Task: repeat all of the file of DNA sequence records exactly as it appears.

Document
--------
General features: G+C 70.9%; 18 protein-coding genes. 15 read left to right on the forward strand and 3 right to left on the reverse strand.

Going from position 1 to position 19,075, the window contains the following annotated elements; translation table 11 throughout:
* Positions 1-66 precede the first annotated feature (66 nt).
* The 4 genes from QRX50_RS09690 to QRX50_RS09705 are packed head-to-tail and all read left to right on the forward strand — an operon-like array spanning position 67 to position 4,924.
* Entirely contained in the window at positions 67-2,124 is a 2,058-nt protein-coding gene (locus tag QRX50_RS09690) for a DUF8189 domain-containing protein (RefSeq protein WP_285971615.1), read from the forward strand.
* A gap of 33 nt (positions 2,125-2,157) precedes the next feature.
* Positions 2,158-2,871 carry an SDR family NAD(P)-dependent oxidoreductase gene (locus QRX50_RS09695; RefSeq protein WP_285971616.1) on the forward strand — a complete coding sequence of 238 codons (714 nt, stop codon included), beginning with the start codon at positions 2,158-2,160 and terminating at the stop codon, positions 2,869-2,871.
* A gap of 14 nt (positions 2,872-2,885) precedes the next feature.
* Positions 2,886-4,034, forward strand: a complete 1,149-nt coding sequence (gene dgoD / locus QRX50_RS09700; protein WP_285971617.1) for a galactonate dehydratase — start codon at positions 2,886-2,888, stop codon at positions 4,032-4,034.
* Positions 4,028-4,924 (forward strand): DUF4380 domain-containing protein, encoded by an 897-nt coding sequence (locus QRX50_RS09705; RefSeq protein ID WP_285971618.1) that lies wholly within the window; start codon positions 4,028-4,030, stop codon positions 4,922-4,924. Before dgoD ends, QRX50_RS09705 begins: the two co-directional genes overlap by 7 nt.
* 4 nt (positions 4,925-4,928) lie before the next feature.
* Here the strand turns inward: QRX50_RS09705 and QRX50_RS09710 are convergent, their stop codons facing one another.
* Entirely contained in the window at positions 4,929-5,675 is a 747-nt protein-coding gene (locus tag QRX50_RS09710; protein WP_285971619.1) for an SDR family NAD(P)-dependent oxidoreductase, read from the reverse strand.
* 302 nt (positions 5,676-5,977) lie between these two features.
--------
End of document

General features: G+C 70.9%; 18 protein-coding genes. 15 read left to right on the forward strand and 3 right to left on the reverse strand.

Going from position 1 to position 19,075, the window contains the following annotated elements; translation table 11 throughout:
* Positions 1-66 precede the first annotated feature (66 nt).
* The 4 genes from QRX50_RS09690 to QRX50_RS09705 are packed head-to-tail and all read left to right on the forward strand — an operon-like array spanning position 67 to position 4,924.
* Entirely contained in the window at positions 67-2,124 is a 2,058-nt protein-coding gene (locus tag QRX50_RS09690) for a DUF8189 domain-containing protein (RefSeq protein WP_285971615.1), read from the forward strand.
* A gap of 33 nt (positions 2,125-2,157) precedes the next feature.
* Positions 2,158-2,871 carry an SDR family NAD(P)-dependent oxidoreductase gene (locus QRX50_RS09695; RefSeq protein WP_285971616.1) on the forward strand — a complete coding sequence of 238 codons (714 nt, stop codon included), beginning with the start codon at positions 2,158-2,160 and terminating at the stop codon, positions 2,869-2,871.
* A gap of 14 nt (positions 2,872-2,885) precedes the next feature.
* Positions 2,886-4,034, forward strand: a complete 1,149-nt coding sequence (gene dgoD / locus QRX50_RS09700; protein WP_285971617.1) for a galactonate dehydratase — start codon at positions 2,886-2,888, stop codon at positions 4,032-4,034.
* Positions 4,028-4,924 (forward strand): DUF4380 domain-containing protein, encoded by an 897-nt coding sequence (locus QRX50_RS09705; RefSeq protein ID WP_285971618.1) that lies wholly within the window; start codon positions 4,028-4,030, stop codon positions 4,922-4,924. Before dgoD ends, QRX50_RS09705 begins: the two co-directional genes overlap by 7 nt.
* 4 nt (positions 4,925-4,928) lie before the next feature.
* Here the strand turns inward: QRX50_RS09705 and QRX50_RS09710 are convergent, their stop codons facing one another.
* Entirely contained in the window at positions 4,929-5,675 is a 747-nt protein-coding gene (locus tag QRX50_RS09710; protein WP_285971619.1) for an SDR family NAD(P)-dependent oxidoreductase, read from the reverse strand.
* 302 nt (positions 5,676-5,977) lie between these two features.